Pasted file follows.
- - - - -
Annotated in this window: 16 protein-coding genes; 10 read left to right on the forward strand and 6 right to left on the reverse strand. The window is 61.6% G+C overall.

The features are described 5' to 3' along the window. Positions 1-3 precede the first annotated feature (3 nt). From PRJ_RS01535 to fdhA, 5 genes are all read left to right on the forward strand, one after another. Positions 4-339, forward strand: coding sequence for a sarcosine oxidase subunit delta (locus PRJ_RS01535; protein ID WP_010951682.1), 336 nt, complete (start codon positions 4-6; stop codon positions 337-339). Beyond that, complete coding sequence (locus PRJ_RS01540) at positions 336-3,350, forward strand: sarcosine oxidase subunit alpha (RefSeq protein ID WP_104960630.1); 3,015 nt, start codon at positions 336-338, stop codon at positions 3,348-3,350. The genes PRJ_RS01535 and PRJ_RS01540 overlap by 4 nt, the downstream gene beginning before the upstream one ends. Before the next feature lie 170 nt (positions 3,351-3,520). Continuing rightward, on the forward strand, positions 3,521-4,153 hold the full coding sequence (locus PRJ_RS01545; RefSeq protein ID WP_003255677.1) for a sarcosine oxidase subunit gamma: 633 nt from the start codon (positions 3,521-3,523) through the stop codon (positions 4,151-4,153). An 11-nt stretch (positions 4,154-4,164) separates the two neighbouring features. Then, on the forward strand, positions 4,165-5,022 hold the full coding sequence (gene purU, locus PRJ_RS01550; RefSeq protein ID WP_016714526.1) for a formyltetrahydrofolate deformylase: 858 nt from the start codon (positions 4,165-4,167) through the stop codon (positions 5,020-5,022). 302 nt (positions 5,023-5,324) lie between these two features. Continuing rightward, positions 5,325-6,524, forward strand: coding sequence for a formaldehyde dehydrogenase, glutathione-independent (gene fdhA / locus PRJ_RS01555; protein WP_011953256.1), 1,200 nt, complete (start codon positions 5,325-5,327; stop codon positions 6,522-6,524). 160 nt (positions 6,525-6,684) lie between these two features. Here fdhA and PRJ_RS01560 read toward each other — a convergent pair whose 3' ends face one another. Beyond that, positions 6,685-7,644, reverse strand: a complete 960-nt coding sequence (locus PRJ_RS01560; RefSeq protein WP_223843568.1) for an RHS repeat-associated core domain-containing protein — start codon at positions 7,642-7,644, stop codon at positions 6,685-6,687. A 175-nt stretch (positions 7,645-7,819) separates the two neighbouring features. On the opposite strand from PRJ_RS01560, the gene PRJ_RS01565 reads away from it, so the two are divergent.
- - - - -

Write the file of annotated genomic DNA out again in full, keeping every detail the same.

Annotated in this window: 16 protein-coding genes; 10 read left to right on the forward strand and 6 right to left on the reverse strand. The window is 61.6% G+C overall.

The features are described 5' to 3' along the window. Positions 1-3 precede the first annotated feature (3 nt). From PRJ_RS01535 to fdhA, 5 genes are all read left to right on the forward strand, one after another. Positions 4-339, forward strand: coding sequence for a sarcosine oxidase subunit delta (locus PRJ_RS01535; protein ID WP_010951682.1), 336 nt, complete (start codon positions 4-6; stop codon positions 337-339). Beyond that, complete coding sequence (locus PRJ_RS01540) at positions 336-3,350, forward strand: sarcosine oxidase subunit alpha (RefSeq protein ID WP_104960630.1); 3,015 nt, start codon at positions 336-338, stop codon at positions 3,348-3,350. The genes PRJ_RS01535 and PRJ_RS01540 overlap by 4 nt, the downstream gene beginning before the upstream one ends. Before the next feature lie 170 nt (positions 3,351-3,520). Continuing rightward, on the forward strand, positions 3,521-4,153 hold the full coding sequence (locus PRJ_RS01545; RefSeq protein ID WP_003255677.1) for a sarcosine oxidase subunit gamma: 633 nt from the start codon (positions 3,521-3,523) through the stop codon (positions 4,151-4,153). An 11-nt stretch (positions 4,154-4,164) separates the two neighbouring features. Then, on the forward strand, positions 4,165-5,022 hold the full coding sequence (gene purU, locus PRJ_RS01550; RefSeq protein ID WP_016714526.1) for a formyltetrahydrofolate deformylase: 858 nt from the start codon (positions 4,165-4,167) through the stop codon (positions 5,020-5,022). 302 nt (positions 5,023-5,324) lie between these two features. Continuing rightward, positions 5,325-6,524, forward strand: coding sequence for a formaldehyde dehydrogenase, glutathione-independent (gene fdhA / locus PRJ_RS01555; protein WP_011953256.1), 1,200 nt, complete (start codon positions 5,325-5,327; stop codon positions 6,522-6,524). 160 nt (positions 6,525-6,684) lie between these two features. Here fdhA and PRJ_RS01560 read toward each other — a convergent pair whose 3' ends face one another. Beyond that, positions 6,685-7,644, reverse strand: a complete 960-nt coding sequence (locus PRJ_RS01560; RefSeq protein WP_223843568.1) for an RHS repeat-associated core domain-containing protein — start codon at positions 7,642-7,644, stop codon at positions 6,685-6,687. A 175-nt stretch (positions 7,645-7,819) separates the two neighbouring features. On the opposite strand from PRJ_RS01560, the gene PRJ_RS01565 reads away from it, so the two are divergent.